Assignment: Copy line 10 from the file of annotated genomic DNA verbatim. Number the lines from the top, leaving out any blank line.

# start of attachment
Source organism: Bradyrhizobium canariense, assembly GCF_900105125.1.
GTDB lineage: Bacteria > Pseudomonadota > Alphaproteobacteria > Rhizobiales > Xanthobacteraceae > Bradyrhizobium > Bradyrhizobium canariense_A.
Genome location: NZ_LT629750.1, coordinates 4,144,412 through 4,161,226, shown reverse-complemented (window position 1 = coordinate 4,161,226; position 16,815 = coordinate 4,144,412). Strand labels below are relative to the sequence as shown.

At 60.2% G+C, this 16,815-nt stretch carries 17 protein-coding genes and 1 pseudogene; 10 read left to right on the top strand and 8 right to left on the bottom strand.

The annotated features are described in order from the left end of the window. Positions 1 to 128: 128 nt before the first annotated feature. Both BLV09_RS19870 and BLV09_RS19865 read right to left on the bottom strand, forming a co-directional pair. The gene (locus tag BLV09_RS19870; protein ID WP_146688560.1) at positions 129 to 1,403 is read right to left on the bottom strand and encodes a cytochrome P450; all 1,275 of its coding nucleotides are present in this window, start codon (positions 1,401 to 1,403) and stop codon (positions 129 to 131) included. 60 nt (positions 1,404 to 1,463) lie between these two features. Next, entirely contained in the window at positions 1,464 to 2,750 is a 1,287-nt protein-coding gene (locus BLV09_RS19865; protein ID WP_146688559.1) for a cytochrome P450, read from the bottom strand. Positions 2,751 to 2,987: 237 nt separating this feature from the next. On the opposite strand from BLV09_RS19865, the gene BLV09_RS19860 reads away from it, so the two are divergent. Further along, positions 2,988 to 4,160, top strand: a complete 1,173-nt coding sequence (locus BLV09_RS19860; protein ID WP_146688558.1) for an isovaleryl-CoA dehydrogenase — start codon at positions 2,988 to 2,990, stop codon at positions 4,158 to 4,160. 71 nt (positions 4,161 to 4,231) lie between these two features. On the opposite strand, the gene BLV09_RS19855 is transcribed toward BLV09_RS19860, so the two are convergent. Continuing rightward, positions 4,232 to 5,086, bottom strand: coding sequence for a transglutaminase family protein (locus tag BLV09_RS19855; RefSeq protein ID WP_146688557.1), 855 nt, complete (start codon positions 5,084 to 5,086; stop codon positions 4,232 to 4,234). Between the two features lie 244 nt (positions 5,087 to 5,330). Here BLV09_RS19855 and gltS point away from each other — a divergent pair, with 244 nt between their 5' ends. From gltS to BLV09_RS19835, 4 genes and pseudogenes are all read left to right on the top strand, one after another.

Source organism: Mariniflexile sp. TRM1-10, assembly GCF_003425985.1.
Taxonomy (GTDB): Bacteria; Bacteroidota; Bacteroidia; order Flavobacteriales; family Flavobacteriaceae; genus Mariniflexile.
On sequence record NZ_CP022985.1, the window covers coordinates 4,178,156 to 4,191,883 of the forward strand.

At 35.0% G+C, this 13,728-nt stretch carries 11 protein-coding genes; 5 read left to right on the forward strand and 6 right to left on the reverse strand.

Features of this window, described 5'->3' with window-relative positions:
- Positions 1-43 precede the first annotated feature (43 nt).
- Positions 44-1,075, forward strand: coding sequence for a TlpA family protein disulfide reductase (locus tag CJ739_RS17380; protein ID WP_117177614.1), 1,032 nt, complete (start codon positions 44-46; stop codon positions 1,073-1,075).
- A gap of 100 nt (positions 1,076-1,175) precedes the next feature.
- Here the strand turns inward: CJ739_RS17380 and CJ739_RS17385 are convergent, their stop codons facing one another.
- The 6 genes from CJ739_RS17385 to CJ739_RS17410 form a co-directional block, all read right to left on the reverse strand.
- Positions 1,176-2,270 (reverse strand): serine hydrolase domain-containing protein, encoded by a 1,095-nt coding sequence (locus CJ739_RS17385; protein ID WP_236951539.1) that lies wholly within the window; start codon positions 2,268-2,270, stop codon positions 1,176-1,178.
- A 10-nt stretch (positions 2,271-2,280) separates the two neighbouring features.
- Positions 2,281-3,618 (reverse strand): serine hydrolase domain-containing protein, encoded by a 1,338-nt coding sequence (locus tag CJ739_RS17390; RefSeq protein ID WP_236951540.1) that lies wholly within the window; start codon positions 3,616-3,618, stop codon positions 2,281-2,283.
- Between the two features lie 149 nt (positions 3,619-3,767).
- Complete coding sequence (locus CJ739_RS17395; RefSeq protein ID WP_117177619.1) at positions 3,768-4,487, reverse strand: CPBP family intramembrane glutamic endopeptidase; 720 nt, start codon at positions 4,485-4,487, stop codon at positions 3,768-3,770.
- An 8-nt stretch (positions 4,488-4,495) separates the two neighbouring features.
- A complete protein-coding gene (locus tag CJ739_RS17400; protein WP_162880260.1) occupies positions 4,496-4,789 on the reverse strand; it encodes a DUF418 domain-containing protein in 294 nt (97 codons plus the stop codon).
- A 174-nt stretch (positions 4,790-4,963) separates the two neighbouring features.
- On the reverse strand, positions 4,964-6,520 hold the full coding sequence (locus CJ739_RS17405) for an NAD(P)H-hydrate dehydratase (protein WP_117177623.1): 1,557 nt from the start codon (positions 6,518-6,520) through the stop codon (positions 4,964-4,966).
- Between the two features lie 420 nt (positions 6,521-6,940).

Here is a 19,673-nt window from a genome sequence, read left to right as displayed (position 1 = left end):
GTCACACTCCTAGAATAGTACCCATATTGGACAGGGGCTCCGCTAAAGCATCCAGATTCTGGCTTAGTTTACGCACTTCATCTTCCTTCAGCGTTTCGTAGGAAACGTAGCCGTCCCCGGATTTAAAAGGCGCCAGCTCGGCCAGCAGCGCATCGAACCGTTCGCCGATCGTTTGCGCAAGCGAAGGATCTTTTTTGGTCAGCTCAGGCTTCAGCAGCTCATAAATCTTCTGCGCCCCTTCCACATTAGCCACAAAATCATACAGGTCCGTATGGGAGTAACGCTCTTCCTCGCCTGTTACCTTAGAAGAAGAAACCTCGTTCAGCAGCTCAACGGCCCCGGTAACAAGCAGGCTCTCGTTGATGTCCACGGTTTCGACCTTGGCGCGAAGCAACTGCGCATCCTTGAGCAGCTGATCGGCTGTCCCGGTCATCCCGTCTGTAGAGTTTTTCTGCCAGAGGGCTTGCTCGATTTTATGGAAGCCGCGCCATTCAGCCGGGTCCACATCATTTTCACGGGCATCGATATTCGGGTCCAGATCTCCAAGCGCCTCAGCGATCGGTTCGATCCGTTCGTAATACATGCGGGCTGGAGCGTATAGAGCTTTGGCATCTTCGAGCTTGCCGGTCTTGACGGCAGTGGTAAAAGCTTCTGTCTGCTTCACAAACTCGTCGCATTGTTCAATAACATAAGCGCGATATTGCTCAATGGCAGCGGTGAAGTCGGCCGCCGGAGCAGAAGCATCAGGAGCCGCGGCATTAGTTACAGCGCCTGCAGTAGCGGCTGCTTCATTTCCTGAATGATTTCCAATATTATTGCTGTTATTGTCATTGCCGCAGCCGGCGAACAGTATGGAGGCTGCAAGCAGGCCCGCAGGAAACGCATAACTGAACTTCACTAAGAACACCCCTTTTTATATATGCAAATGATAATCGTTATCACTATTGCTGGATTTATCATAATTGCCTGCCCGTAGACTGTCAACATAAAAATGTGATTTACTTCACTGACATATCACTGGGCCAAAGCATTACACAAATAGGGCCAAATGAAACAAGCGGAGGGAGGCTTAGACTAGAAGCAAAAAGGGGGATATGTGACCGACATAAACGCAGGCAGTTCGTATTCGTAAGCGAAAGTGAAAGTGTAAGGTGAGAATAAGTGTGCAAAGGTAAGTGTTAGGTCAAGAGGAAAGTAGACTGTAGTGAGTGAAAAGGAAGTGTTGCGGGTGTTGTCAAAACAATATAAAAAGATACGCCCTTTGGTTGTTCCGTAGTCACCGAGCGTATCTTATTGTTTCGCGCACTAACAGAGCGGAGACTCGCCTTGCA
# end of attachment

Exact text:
Features of this window, described 5'->3' with window-relative positions: